Going beyond DR, data-driven thinking is essential in the wider context of electricity system operation. Some of the inspiring AI applications in this sector are: reduction in energy consumption, smart electricity theft detectionimproved efficiency of renewablesenhanced distribution network operations and  faster energy infrastructure maintenance.

Legacy grids are passé. A large part of the future is bundled up in the huge amount of data which smart grids are generating right now.   

Gautham Krishnadas

An R&D collaboration has been established to help power the electric vehicle revolution.

Electric Vehicle costs are starting to fall and there is expected to be 9 million electric vehicles on UK roads by 2030.

With this increased demand, it’s vital that the UK invests intelligently in developing the grid to ensure there is capacity for drivers to charge their electric vehicles.

A consortium of energy experts has now secured multi-million pound funding for a project to demonstrate a solar-powered car park supported by battery storage where motorists can charge their cars.

The Smart Hubs Demonstrator R&D project will also utilise revolutionary Vehicle-to-Grid (V2G) technology to enable electric cars and other vehicles to deliver electricity back to the smart grid, to power homes and businesses.

The managed integration of solar PV, electric vehicle charging and vehicle to grid systems at car parks and transport hubs is relatively new to the UK and is expected to accelerate the UK in meeting its green transport ambitions.

Smart Hubs, with the inclusion of energy storage systems, increases the ability to charge large amounts of electric vehicles without placing further pressure on an already constrained grid. It will also bring sustainable revenue streams for car park owners including airports, train operators, local authorities, hospitals and retail centres.

The Smart Hubs Demonstrator project is also good news for car manufacturers as the ability to recharge quickly using a grid-friendly infrastructure will bring further consumer confidence and momentum to the electric vehicle market.

The project partners include demand response specialist Flexitricity, as well as Flexisolar, Turbo Power Systems and Smart Power Systems.

The demonstrator project will target early adopters of V2G, mostly in the commercial area, comprising of six sites and 150 V2G enabled electric vehicles.

The research will seek to identify the accessible service revenues for V2G systems in real life applications, how static and dynamic storage can be integrated in a single site to optimise service revenues, and the optimal power rating when considering lifetime system cost versus lifetime service revenues.

Dr Alastair Martin, chief strategy officer at Flexitricity, revealed that the consortium is now looking for partner sites to take part in the trials later this year.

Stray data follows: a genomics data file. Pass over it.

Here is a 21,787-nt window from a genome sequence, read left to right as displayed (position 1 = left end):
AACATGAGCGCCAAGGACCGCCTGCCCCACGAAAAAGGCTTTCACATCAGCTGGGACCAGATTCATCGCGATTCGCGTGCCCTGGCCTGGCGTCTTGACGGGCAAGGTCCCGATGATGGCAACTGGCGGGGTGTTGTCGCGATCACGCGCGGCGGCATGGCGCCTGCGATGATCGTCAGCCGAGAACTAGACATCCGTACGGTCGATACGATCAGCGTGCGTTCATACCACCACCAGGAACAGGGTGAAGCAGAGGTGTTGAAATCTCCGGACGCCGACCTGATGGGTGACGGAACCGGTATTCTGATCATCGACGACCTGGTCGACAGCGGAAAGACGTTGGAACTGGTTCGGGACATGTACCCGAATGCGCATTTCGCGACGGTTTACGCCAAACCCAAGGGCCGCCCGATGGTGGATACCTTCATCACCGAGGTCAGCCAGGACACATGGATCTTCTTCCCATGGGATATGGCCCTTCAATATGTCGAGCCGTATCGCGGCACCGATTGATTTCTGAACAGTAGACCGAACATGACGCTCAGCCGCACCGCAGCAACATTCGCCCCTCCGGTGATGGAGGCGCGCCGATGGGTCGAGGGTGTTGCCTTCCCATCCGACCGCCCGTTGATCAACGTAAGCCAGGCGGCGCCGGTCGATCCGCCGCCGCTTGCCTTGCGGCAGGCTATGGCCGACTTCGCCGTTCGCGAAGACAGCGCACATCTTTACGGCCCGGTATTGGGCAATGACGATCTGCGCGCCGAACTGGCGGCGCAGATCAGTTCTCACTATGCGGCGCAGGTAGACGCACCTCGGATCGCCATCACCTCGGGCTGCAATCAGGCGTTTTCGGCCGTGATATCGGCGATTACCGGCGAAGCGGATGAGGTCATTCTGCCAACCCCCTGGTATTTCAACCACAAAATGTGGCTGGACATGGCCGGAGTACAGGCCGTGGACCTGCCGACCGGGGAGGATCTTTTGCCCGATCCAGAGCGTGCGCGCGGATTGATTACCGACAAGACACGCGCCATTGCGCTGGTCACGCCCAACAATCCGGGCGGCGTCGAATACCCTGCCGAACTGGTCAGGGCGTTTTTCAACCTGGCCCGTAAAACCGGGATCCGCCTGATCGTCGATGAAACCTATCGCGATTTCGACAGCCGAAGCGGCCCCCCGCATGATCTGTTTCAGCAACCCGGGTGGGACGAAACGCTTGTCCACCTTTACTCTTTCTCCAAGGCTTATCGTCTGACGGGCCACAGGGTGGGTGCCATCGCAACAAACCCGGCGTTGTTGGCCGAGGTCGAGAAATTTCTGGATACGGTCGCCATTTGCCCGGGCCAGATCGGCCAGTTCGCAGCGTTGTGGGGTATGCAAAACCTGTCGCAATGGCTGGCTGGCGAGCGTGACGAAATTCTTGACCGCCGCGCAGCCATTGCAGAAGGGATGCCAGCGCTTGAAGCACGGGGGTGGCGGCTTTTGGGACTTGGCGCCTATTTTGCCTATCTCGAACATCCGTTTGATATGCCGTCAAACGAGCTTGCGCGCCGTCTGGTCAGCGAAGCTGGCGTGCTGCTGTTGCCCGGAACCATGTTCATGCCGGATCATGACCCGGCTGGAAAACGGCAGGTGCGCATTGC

He said: “Through the Industrial Strategy, the UK Government is committed to becoming a world leader in shaping the future of mobility and in the design and development of the clean technologies of the future.

“Electric cars and buses are going to be the principal method of transport in just a few years; however, we know that the current grid system will only be able to cope if smart charging and grid management are adopted across the network.

“We now need to invest in smart technologies and change the way we operate power grids if we want to make the growth of electric vehicles a positive story for the UK.

“As the UK’s leader in demand response, I believe that that smart vehicle charging will be the difference between the success and failure in reaching our electric vehicle ambitions.

“Having the ability to recharge in a short time using a grid friendly infrastructure will have a huge impact on the electric vehicles market - it really is a question about how quickly we can deliver this capability.

“From this perspective we are extremely excited to be involved in the Smart Hubs II project with our partners to develop a sustainable and scalable way of powering the electric vehicle revolution.

“We are now looking forward to identifying partner sites and embarking on the trials later this year, as we strive to deliver a solution that will drive the growth of the electric vehicle market and bring transformational benefits to motorists, car park operators and energy re-sellers.”


For more information please contact:

Neil McDonald: / 07428 398 402 / 0141 471 8399

Ross Henderson: / 07954 995 104 / 0141 471 8399

Notes to Editors:

About Flexitricity

Flexitricity created and now operates the first, largest and most advanced demand-response portfolio in GB and has unsurpassed knowledge of the market and its requirements.

Headquartered in Edinburgh, Flexitricity partners with businesses throughout Great Britain to provide reserve electricity to National Grid.  The word “Flexitricity” means “Flexible Electricity”. The company looks for flexibility in electricity consumption and generation, creating revenue for energy users and generators as well as reducing national CO2 emissions and helping to secure energy supplies.

Their team is fully engaged at industry and regulatory level and has a track record that demonstrates innovation and delivery success.

Flexitricity is part of the Alpiq Group, a leading Swiss electricity and energy service provider with a strong presence across Europe.